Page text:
Great thought—better than casinos!
In my state -- not sure about other states -- insurance will take effect on the first of the next month or, if you apply after the 23rd of the month, coverage will commence on the 1st of the second month following. Much the same as commercial policies currently.
Yes it did, that was on about page 840 of her plan.
I was in the midst of a major problem back then and went to a second doctor for his opinion. I paid out of pocket, and as I did so I told the receptionist that if HillaryCare was in effect (It was still all up in the air) I would be faced with a$10,000 fine for that cash payment I was making and her doctor would be facing 5 years in prison.
She gave me a look of shock, but kept her mouth shut. I don't know if she believed me or not.
Here's how the plan will work - each doctor will charge $1,500 per year per family member ( think 'club membership) - after the annual entry fee's paid, each visit's a flat hundred bucks.
In short, if you're NOT a member of your local exclusive golf club or Yacht Club you won't have access to the best doctors...ever again. And your kids won't either. But the BIGS at the IRS will work out a deal - as will all the other liberal elites... their kids will be protected too... yours - not so much.
“I would assume the government will not tolerate cash for pay medical services and will demand that they serve anyone who walks in and demands it”
That is certainly what happened in several European countries, at least for a while -— although most are now permitting free enterprise.
My docotor is pretty much like that already. Makes house calls, too.
Just kidding... Sorta.
My (once probably what they considered a "cadillac plan" is now useless. I now pay outta pocket for everything up to 6k. My husband just has gall bladder surgery and I joked that it probably will come in at 5999.99.
But for a mello roos don’t they have the residents of the neighborhood vote for it before it is initiated since it is specific to a neighborhood?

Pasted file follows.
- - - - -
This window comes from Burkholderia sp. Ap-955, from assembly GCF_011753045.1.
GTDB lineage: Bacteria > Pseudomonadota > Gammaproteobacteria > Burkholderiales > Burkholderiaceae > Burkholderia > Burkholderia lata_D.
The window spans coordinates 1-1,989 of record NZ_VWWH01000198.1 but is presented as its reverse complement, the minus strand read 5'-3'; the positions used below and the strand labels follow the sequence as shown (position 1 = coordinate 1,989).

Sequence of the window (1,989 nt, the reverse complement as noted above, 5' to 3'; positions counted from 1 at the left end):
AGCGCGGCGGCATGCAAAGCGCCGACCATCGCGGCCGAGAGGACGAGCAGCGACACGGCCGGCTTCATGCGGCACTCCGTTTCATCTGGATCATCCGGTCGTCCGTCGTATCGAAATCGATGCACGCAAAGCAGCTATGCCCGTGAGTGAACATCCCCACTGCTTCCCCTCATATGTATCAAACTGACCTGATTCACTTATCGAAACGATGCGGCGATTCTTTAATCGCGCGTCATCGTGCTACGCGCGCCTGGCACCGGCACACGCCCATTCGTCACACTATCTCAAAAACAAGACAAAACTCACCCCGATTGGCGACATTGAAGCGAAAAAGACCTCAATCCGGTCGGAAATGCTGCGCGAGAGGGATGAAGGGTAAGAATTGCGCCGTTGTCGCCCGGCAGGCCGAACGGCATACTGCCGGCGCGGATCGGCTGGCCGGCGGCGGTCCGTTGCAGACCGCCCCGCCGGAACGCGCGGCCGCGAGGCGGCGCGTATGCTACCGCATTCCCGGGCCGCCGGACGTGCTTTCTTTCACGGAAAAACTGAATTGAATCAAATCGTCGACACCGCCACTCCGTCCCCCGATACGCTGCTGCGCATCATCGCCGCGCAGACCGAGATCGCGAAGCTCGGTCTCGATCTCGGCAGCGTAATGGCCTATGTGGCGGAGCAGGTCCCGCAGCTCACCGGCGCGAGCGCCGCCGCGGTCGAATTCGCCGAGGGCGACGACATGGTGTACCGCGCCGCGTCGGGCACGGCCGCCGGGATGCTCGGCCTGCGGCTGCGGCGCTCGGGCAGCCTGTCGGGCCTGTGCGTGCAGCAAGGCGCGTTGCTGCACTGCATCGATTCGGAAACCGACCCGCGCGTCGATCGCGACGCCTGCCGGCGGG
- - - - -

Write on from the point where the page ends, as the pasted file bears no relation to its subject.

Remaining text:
I was once told that one of my wife’s meds was $500 w/o insurance, but only $9 with it. That’s insane, but illustrates the problem of being without health insurance.
The individual is not required ever to purchase “health insurance”. Instead, payment of an annual fine in lieu of approved “health insurance” (really a protection racket) is a viable option for a while, until the fines get as high as actually buying the “health insurance” coverage.
In Islamic countries this is called “jizya”, a tax on the Dhimmi class paid to the Islamic authorities. You are allowed to not practice the Islamic religion, but only at a price.
The ultimate trump of obamacare.
Every day I thank God that neither Osama Obama,his rich pals,Members of Congress and their staffs nor members of certain “special” labor unions will ever have to wait six months for heart surgery like Canadians do now and we,the Great Unwashed,will in the near future.
and if you pay in cash the price is a lot lower apparently.”
My internist was agreeable to my request for a negotiated fee based on cash only - not credit card or check. Rarely sick and don’t see her unless I absolutely have to. I have a copy of all of her chart notes on my visits even though they are almost impossible to read and no paperwork ever leaves her office. Works for both of us.
There are a variety of prescription savings clubs that the uninsured can join for a nominal fee, like with CVS, Walgreens, etc. Hubby’s medicine used to cost us 20 bucks when we had insurance, but without it would have been $252. With the prescription card, we pay about $132.
Insurance saved us a lot, but since we were paying over $600 for a family of 3 (including our 25-year-old daughter) just to be covered, we never really spent what we put into it. We certainly can’t afford ZeroCare’s price of $1250/month just for the 2 of us, so we probably won’t be insured again until we hit 65.
what the didn’t tell you, is that there was a generic alternative for $1
Be sure to underpay your income tax.
I believe garnishing tax refunds is currently the only mechanism in place to collect the fines.
I was thinking along those same lines regarding HIPAA and I bet the more liberal states (to begin with) will require participation in government insurance programs as a condition for a license to practice